First, apologies to those who are not using gnome (KDE users as well as those using more offbeat or cutting edge window managers). I run gnome on all my systems, so I will tell you what I actually know about and leave the rest to someone else.
A "session" is everything you do (and everything that is done for you) after you log in to a linux system. A machine can support multiple sessions, and you can be involved in sessions on more than one machine. These days, sessions are pretty much a windowing system concept. At least hardly anyone ever deals with a unix machine in any other way.
Most people run their linux systems in level 5, so they initially deal with GDM which asks for their user name and password and launches a session for them.
The system wide configuration files for xinit are found in /etc/X11/xinit. User specific configuration files are found in .xinitrc (perhaps also .xserverrc)
GDM itself starts the X server and then throws up the greeter (along with some kind of background). GDM can also do lots of tricky things that I almost never use on my systems. It can interact with remote systems via the XDMCP protocol, while doing this it can offer you a chooser to select one of many remote systems to login to. It can manage multiple X servers on a local machine. It can even be controlled via its own socket protocol. I will not discuss any of this fancy business here. all I am concerned about is the simple behavior where I have one local X server on display :0.
The /etc/gdm directory contains a number of directories, which in turn contain shell scripts to govern various aspects of what GDM does. The script named Default in each of these applies to my single local server scenario.
The real focus of what goes on though is the /etc/gdm/Xsession script (which is a link to /etc/X11/xinit/Xsession). This link provides commonality between session startup from startx/xinit and from gdm. It is of central interest, as it sets up the user session. It is run with the credentials of the user being logged in. It has many options and complexities, one of which could be (but is not) to exec the script /etc/gdm/Xclients.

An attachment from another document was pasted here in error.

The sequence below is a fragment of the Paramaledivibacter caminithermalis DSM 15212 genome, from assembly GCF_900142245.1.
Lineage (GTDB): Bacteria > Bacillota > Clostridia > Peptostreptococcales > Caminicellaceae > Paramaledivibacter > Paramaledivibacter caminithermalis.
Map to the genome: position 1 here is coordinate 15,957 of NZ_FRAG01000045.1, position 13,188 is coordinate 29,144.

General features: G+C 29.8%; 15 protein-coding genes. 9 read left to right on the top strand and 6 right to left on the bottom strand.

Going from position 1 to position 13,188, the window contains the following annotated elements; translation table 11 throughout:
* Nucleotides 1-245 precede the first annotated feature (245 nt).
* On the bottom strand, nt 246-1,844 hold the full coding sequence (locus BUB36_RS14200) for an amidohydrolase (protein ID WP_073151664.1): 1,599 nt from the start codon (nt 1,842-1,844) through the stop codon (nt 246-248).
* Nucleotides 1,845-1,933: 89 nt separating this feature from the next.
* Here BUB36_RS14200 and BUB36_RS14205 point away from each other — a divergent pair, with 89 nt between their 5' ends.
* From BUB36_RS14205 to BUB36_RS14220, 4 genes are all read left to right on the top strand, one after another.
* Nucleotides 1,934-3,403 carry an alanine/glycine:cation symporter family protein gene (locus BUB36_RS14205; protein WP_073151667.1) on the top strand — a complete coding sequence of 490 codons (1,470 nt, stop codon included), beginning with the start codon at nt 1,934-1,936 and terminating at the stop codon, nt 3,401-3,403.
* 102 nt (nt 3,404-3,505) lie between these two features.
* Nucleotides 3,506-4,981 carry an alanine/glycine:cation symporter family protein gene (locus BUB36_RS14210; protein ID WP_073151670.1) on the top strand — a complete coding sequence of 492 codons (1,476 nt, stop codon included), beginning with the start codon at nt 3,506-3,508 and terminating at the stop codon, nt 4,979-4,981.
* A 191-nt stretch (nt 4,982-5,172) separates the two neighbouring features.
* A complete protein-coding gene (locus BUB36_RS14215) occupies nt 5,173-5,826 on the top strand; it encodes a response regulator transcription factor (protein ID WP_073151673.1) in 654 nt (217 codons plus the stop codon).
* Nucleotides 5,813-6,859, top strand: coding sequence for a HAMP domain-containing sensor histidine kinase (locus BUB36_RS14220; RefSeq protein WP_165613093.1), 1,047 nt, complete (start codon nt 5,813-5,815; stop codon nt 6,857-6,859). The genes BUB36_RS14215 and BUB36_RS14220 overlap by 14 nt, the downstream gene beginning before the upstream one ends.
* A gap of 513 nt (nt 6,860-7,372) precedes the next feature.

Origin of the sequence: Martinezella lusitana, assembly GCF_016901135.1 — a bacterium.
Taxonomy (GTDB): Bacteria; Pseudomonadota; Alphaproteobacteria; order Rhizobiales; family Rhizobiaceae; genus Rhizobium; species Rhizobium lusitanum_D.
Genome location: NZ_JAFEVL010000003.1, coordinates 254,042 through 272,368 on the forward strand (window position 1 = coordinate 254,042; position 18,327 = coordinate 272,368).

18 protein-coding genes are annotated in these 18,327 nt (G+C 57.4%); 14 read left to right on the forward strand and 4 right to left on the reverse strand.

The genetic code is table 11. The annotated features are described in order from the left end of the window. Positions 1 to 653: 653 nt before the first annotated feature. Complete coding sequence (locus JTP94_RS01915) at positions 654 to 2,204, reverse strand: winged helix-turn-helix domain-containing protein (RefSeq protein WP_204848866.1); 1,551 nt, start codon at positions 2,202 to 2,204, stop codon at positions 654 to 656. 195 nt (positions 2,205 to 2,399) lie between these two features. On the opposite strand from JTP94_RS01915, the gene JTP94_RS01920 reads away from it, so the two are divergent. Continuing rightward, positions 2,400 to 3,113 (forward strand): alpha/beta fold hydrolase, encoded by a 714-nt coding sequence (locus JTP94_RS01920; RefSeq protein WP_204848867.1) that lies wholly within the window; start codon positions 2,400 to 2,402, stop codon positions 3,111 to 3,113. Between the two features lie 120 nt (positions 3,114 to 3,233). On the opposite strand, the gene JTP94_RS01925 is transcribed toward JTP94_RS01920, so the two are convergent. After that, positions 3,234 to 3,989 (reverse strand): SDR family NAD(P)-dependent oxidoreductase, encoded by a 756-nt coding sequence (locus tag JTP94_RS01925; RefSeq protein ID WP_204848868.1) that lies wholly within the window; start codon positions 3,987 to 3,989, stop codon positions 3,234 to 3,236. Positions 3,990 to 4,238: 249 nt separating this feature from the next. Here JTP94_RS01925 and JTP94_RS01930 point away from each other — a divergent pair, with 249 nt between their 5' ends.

On my system the Xsession script is apparently invoked as:
Xsession gnome-sessionSo, it simply launches gnome-session. Apparently user specific files like .xsession or .Xclients or .xinitrc are just ignored. The idea of these files used to be that a user could set up a customized session by hacking away on on or the other of them with his favorite text editor.
Apparently this is a change, which has been reported as a bug. See Redhat bugzilla 454657. The fix (circa fc9) is to install a package called xorg-x11-xinit-session, and then dork with a user interface setting, which does sound pretty bogus. A brute force fix would be to hack the /etc/X11/xinit/Xsession file and have it check for the user .Xclients and exec it if it is found. This code is at the end of the Xsession script and to my mind ought to be up in front of the code that now runs gnome-session in every case.
I do the yum install xorg-x11-xinit-session and indeed after this, once I select a user, some menus pop up in the panel at the bottom of the screen (not in the central GDM GUI), and I can select from a "Sessions" menu "User Script" and it now honors the .xsession file for the user. Seems a long way around the tree to me, and I hate using a GUI for settings like this.
Take a look at the directory ~/.config/autostart. This contains a file for each application that is supposed to launch automatically when a user logs in. It may contain two files per application if the option to have gnome save and restore session the configuration has been set.
The files have names like ds9.desktop to start the application fresh, and a name like ds9-2.desktop to save the application info for a restart. It would seem that the second file is used if it exists.
These are pretty self explanatory ascii files that you can hack with the text editor of your choice, but there is also a GUI to manipulate these files called gnome-session-properties
The following information is a little old and crusty, I will update it one of these days .....
Bash starts up as a login shell (to be distinguished from a plain old interactive shell or a non-interactive shell).
It looks for (and executes) startup scripts in the following order (provided that they exist):
Then the first of the following that it finds:
Note that if you have more than one of these, only the first will be executed. In my case I have .bash_profile and .bashrc and my .bash_profile invokes my .bashrc (for better or worse).
Bash reads and executes ~/.bashrc if and only if it is not a login shell.
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